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As U.S. and European political leaders fret about the future of quality jobs, they would do well to look at the far bigger problems faced by developing Asia – problems that threaten to place massive downward pressure on global wages. In India, where per capita income is roughly a tenth that of the United States, more than 10 million people per year are leaving the countryside and pouring into urban areas, and they often cannot find work even as chaiwalas, much less as computer programmers. There is, of course, the service sector, where 80 percent of the population in advanced economies works, and where India's outsourcing sector still tops the world. Admittedly, the 13,000 new jobs in the United States is a drop in the bucket compared to the 20 million (or more) that India and China must create each year, or even compared to the 2 million that the U.S. needs.Erecting high tariff barriers might cost as many U.S. jobs as Mexican jobs.Given the massive number of new jobs that India and China need to create every year, and with the internet remaining highly permeable, it is folly to think advanced economies can clamp down tightly on service exports.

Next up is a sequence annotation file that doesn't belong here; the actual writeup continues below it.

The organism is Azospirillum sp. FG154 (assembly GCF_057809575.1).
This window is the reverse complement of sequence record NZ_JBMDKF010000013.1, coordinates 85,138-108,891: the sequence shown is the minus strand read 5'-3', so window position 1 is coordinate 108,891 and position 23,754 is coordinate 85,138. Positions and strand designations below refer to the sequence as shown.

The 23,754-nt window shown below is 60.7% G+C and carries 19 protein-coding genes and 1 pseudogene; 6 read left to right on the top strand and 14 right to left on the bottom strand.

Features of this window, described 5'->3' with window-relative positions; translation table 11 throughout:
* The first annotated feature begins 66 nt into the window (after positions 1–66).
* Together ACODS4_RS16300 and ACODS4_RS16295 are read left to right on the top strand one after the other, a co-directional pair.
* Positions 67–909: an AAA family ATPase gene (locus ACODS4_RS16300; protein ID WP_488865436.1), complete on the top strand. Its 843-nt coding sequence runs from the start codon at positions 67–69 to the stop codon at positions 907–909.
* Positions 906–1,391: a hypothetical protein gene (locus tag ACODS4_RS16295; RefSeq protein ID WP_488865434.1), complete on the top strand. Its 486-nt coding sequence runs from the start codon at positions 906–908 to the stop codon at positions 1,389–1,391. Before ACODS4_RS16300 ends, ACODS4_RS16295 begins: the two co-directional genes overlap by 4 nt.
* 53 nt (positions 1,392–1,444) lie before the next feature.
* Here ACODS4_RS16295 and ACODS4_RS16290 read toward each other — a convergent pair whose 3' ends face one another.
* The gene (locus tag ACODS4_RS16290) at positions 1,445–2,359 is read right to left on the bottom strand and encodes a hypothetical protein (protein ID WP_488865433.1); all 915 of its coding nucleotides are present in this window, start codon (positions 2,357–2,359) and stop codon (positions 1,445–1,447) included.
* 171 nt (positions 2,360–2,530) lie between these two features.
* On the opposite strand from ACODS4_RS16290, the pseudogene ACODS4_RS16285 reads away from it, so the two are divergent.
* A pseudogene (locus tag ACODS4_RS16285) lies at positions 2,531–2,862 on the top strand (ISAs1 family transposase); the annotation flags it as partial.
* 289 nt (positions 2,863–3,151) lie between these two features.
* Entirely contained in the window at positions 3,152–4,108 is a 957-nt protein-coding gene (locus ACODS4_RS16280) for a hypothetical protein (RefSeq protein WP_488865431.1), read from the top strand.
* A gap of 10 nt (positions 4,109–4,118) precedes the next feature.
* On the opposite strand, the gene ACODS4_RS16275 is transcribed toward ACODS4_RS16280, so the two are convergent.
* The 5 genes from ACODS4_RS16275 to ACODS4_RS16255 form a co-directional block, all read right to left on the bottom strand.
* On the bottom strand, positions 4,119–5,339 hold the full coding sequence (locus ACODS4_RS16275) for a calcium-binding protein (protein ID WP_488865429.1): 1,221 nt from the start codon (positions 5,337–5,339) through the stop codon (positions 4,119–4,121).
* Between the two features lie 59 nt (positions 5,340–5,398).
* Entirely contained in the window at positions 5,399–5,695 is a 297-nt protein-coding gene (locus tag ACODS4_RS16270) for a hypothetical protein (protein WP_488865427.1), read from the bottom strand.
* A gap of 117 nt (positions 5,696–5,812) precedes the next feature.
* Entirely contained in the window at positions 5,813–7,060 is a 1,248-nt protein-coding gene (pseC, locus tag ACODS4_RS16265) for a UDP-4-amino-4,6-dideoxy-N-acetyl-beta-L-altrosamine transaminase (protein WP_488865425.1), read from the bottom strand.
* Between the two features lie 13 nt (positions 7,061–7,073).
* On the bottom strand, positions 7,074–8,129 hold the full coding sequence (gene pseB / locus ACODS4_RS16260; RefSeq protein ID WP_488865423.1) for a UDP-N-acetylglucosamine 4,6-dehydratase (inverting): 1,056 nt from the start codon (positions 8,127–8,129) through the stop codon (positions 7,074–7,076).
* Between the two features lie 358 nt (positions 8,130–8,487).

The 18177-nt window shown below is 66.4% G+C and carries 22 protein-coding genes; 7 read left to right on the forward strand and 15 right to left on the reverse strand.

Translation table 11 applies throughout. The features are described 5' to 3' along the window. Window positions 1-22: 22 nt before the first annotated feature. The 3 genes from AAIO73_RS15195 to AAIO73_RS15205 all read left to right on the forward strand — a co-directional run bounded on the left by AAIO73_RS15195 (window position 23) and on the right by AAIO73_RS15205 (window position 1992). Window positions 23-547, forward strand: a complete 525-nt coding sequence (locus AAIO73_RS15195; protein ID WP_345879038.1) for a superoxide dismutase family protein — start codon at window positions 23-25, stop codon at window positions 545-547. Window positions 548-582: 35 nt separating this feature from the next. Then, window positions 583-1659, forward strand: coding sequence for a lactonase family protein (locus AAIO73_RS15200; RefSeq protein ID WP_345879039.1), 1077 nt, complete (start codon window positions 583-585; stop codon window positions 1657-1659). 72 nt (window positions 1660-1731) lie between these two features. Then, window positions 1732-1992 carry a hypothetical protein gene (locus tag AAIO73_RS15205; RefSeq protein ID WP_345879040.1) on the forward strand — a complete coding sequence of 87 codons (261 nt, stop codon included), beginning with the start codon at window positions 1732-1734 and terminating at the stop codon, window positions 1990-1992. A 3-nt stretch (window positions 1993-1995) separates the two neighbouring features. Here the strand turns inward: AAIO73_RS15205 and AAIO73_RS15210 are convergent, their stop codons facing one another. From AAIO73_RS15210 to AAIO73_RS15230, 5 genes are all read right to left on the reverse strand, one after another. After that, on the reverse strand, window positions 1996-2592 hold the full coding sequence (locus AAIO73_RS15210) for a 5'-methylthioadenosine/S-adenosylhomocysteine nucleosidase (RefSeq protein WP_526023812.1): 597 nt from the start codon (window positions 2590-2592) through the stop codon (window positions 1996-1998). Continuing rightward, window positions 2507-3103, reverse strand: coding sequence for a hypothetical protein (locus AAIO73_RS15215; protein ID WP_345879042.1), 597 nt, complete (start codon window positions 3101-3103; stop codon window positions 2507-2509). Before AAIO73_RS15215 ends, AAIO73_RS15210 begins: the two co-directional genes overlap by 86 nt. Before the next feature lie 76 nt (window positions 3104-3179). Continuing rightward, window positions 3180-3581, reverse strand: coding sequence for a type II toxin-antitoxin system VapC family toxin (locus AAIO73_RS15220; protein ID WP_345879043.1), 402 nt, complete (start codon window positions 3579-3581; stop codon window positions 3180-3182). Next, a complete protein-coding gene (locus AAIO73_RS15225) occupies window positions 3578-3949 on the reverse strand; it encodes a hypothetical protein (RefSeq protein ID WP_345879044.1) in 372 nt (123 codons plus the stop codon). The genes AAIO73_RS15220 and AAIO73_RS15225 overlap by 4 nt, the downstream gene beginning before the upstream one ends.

of a progressive consumption tax
And what about Rochester?
The case for a World Carbon Bank
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